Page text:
Mental Health Support Initiatives

It is found that 1 in 5 Canadians will experience a mental health issue at least once in their lifetime1​.​ ​Mental health is a rising concern not only in the Canadian community but around the world. In countries of war this concern is even greater. The terror and traumatizing events which come with war contribute to a significantly higher occurrence of mental health issues. In Iraq, a country which has faced war for the past few decades, post-traumatic stress disorder, depression, anxiety and other psychiatric illnesses have become increasingly common among the general population.

According to the World Health Organization (WHO), the fourth most prominent illness in Iraqis over the age of 5 are mental health disorders2. Within Iraqi society, children are amongst the most vulnerable to psychological distress.  A 2006 research study, which assessed  children and adolescents in different cities in Iraq, found 14%-36% showed symptoms of post-traumatic stress disorder (PTSD)2. In Mosul, one of the regions which has faced a great amount of terror and where PTSD rates were in the highest range, less than 10% of children who were facing mental health illnesses were receiving any form of treatment or care2. The future of these children who have been raised throughout the war is at great risk, as the stress they face now can significantly impact their long-term development and functioning.

Along with children, women are also amongst the most at risk in society towards mental health disorders. With roughly 10% of Iraqi society being made up of unsupported women and children, it is no shock that this group would face severe psychological stress. Unsupported widows face daily stress due not only to the loss of loved ones, but also not being able to provide for themselves or their children and facing the societal stigmas that come with being a widow. In Iraq there is a common expectation in many cities that women do not leave the home unaccompanied. This results in many widows being isolated from society. In many displacement camps, life can become extremely difficult for these women due to not being able to collect groceries or visit health clinics since they lack a male to accompany them.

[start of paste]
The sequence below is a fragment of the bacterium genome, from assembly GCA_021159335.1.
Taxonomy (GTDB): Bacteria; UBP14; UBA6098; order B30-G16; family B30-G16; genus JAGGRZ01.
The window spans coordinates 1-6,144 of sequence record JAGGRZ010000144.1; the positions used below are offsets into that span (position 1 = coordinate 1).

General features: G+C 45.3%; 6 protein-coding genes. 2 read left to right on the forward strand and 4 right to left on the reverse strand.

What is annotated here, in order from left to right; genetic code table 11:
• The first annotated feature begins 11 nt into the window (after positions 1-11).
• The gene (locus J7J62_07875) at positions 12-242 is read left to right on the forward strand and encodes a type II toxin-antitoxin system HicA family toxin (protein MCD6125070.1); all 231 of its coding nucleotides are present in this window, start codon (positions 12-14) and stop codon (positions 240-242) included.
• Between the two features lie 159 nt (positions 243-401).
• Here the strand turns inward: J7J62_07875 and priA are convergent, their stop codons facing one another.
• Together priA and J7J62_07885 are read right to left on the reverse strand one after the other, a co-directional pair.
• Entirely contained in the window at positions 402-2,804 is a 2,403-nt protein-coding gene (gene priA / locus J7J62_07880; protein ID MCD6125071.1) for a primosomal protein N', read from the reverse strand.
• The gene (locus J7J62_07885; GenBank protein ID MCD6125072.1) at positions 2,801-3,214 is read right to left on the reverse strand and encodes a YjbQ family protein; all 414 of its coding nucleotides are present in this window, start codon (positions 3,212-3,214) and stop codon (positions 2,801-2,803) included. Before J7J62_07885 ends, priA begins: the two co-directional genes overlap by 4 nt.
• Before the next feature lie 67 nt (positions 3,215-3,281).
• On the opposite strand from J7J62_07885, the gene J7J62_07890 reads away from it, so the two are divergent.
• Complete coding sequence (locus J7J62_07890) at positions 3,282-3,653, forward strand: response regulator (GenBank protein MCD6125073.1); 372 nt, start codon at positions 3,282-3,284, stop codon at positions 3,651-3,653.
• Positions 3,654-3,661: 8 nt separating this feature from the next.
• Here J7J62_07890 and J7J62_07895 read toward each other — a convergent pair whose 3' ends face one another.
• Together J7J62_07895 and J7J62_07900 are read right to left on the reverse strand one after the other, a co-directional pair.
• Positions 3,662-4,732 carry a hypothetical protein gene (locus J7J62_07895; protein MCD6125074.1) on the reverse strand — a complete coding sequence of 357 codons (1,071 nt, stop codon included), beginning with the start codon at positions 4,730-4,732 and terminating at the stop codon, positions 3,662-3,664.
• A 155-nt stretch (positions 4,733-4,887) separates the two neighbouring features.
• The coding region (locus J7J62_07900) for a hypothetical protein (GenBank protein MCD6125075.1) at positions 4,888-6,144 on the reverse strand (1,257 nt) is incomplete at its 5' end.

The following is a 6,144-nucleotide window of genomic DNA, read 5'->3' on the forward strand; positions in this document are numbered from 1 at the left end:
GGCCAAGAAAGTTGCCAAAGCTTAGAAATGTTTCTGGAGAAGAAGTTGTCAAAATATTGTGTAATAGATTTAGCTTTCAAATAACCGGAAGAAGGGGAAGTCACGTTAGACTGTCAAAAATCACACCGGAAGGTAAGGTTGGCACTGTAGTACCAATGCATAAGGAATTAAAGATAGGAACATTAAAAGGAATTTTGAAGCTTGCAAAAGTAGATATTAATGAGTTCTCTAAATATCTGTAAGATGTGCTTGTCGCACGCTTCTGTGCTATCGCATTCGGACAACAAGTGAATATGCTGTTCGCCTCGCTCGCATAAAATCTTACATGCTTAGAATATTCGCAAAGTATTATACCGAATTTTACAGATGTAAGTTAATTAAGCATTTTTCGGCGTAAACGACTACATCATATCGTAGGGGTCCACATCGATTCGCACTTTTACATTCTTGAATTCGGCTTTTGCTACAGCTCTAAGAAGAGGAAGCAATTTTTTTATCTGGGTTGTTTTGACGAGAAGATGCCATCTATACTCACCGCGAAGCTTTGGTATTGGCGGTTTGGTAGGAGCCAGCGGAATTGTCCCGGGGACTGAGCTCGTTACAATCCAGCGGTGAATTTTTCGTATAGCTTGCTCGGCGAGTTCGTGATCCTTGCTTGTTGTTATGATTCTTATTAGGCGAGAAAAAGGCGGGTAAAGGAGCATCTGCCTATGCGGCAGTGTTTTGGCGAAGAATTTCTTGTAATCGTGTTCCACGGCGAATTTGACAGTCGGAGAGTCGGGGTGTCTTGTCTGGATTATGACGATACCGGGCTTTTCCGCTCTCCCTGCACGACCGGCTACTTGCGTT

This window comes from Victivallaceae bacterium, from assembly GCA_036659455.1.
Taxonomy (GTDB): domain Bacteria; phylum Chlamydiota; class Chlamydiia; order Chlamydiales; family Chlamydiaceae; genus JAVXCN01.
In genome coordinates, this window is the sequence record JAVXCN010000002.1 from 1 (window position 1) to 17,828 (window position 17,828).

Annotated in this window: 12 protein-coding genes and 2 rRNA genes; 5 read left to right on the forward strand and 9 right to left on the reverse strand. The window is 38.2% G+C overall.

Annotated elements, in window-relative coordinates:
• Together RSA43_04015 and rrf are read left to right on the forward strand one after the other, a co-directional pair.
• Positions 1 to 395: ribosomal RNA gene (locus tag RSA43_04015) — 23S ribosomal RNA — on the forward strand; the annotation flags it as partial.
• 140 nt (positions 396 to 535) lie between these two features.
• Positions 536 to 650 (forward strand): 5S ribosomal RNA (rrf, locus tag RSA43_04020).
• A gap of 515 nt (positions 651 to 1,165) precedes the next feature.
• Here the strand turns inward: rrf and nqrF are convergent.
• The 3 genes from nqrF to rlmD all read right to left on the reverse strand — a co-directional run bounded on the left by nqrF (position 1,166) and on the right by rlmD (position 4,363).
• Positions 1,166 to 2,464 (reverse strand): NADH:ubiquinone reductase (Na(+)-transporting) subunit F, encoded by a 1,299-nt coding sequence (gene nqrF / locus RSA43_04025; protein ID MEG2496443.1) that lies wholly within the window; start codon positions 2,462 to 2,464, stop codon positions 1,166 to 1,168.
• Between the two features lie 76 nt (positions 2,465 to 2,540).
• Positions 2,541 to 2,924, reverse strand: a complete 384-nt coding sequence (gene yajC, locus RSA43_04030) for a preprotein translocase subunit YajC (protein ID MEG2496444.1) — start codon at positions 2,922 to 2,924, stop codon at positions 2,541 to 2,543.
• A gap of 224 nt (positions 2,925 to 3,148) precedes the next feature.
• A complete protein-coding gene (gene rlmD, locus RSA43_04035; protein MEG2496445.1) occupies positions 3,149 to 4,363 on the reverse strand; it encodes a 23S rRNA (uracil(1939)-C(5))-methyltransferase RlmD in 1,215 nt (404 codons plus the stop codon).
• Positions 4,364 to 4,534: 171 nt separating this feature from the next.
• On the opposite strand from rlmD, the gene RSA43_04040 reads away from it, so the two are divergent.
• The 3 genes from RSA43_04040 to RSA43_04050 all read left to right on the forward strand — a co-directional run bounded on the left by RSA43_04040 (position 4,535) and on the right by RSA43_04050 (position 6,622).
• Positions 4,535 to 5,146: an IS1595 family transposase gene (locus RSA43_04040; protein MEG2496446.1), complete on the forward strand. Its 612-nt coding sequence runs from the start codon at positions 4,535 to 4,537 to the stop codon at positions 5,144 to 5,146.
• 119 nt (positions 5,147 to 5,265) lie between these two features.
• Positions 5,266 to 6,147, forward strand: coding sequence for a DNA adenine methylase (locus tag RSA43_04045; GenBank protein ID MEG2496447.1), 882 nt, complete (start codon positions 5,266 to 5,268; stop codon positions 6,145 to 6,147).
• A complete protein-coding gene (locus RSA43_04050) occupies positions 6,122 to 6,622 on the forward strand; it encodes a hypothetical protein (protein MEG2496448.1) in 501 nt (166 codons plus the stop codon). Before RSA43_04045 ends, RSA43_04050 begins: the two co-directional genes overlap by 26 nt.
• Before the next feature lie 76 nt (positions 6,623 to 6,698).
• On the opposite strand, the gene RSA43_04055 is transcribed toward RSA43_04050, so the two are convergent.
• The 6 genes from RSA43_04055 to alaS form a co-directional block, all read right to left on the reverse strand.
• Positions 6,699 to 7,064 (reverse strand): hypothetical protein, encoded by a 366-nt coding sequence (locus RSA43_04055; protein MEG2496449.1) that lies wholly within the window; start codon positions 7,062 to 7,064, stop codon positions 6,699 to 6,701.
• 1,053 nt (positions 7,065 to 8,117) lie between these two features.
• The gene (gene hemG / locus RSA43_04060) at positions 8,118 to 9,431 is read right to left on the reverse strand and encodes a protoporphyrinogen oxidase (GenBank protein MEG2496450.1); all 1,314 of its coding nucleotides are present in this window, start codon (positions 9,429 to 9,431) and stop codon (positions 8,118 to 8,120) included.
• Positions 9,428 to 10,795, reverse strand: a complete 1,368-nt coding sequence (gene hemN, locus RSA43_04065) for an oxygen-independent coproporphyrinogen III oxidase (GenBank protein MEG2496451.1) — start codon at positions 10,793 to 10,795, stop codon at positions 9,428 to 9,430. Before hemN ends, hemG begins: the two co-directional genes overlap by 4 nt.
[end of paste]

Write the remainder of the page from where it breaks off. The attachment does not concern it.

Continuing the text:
Important to consider is the fact that most studies reflecting the state of mental health in Iraq were conducted before the invasion of ISIS into Iraq. Since then, with millions being displaced and terrorized we can expect that the incidence of mental health disorders has increased. In response to this crisis, the Zahra Trust is working to develop a mental health clinic to address these concerns, with a specific target on the women and adolescent girls who have been affected by war and poverty. Women are the foundation of Iraqi society, they are mothers, teachers, health care workers and more. By investing into the future of women and adolescent girls to overcome their traumas, the clinic will facilitate a brighter future for them and their entire community.

The mental health clinic will have qualified professionals specializing in mental health disorders, such as depression and post-traumatic stress disorder. It will provide specialized counselling as well as programmes catered to address the needs of the community. There will also be educational programs educating the community about mental health, the realities of it and addressing stigmas which may be present. It is hoped that by educating the community about the reality of mental health it will increase the percentage of individuals who actually seek treatment and get help. Catered to the women there will also be workshops on career empowerment, nutrition and other lifestyle factors which will facilitate stronger mental health. With the emphasis on women and children, it is hopeful that this clinic will facilitate a brighter future for the community.


This project is a work in development and will require much support to make it happen. Individuals with a background in mental health care are urged to get in contact with us at should they wish to get involved. Should you wish to donate to the development of this clinic and more services for disadvantaged children or individuals in Iraq visit